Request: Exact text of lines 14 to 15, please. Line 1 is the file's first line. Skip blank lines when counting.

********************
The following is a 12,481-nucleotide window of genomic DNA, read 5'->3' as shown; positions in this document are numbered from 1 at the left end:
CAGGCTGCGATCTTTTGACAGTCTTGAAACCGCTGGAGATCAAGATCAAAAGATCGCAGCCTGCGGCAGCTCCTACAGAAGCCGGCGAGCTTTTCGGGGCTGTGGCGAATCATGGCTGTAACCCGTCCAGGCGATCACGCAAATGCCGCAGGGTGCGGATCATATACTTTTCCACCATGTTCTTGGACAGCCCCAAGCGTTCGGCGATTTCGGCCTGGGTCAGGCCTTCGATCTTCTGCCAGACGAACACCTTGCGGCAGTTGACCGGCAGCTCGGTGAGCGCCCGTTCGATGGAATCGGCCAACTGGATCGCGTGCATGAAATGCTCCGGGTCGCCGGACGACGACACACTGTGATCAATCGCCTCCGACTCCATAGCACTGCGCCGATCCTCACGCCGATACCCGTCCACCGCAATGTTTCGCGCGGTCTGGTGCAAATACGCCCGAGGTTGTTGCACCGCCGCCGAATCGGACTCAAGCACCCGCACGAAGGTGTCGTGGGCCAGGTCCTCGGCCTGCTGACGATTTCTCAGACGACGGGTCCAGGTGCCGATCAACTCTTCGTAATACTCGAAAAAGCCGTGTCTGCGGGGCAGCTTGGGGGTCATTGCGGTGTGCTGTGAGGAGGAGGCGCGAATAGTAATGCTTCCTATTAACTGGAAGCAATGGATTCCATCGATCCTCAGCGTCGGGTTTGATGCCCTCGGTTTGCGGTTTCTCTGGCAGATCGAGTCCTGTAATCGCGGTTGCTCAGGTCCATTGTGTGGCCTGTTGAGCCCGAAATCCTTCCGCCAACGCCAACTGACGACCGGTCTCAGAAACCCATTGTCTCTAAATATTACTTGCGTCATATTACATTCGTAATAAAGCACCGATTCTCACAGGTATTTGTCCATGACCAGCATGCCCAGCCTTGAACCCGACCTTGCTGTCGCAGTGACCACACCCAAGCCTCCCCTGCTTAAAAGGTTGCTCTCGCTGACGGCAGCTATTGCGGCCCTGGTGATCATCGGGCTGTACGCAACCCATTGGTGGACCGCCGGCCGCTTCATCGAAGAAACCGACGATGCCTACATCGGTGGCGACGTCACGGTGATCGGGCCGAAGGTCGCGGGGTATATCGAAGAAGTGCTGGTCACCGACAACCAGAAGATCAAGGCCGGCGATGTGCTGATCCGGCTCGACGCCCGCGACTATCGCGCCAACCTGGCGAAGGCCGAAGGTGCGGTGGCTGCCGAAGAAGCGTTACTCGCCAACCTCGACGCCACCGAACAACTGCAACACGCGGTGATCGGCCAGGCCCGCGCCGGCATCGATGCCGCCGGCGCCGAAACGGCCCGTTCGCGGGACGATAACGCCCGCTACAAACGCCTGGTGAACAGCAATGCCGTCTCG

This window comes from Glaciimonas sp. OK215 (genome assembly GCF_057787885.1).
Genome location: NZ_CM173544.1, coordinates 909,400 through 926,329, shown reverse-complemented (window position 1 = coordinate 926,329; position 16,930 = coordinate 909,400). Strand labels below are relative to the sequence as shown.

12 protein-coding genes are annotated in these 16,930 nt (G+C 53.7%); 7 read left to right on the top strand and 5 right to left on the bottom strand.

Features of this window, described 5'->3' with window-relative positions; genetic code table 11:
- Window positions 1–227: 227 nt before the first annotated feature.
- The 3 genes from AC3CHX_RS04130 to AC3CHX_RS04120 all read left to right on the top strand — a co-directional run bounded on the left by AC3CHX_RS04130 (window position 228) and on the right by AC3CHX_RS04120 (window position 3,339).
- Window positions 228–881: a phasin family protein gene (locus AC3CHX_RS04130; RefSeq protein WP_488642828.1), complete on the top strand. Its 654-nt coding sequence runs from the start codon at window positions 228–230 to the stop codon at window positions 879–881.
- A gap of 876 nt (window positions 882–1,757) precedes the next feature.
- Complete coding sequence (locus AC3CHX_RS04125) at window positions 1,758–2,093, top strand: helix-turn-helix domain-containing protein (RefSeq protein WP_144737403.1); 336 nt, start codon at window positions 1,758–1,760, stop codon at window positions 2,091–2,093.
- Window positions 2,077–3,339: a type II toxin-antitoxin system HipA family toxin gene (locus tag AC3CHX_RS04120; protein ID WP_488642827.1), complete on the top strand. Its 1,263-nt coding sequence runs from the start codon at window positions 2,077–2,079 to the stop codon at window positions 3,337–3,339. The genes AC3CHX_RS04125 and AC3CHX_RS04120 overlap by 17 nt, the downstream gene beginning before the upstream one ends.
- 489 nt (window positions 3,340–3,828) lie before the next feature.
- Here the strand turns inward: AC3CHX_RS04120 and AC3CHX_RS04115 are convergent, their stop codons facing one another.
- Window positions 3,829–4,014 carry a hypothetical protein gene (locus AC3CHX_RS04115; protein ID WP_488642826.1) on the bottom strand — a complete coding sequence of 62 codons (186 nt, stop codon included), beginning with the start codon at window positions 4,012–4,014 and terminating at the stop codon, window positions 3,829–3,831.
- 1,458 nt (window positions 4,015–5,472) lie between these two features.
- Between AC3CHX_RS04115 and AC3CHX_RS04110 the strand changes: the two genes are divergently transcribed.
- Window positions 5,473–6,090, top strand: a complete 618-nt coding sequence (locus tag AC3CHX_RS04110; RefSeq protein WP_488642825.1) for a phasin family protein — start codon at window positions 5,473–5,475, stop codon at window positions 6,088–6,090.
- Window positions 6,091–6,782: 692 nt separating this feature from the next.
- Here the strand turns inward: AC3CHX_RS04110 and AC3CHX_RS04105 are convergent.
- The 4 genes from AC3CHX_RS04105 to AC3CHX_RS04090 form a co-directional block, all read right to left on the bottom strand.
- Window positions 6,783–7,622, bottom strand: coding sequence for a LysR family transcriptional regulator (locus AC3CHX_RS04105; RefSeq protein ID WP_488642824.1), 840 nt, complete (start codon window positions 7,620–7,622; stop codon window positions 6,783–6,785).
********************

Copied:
- Here the strand turns inward: AC3CHX_RS04120 and AC3CHX_RS04115 are convergent, their stop codons facing one another.
- Window positions 3,829–4,014 carry a hypothetical protein gene (locus AC3CHX_RS04115; protein ID WP_488642826.1) on the bottom strand — a complete coding sequence of 62 codons (186 nt, stop codon included), beginning with the start codon at window positions 4,012–4,014 and terminating at the stop codon, window positions 3,829–3,831.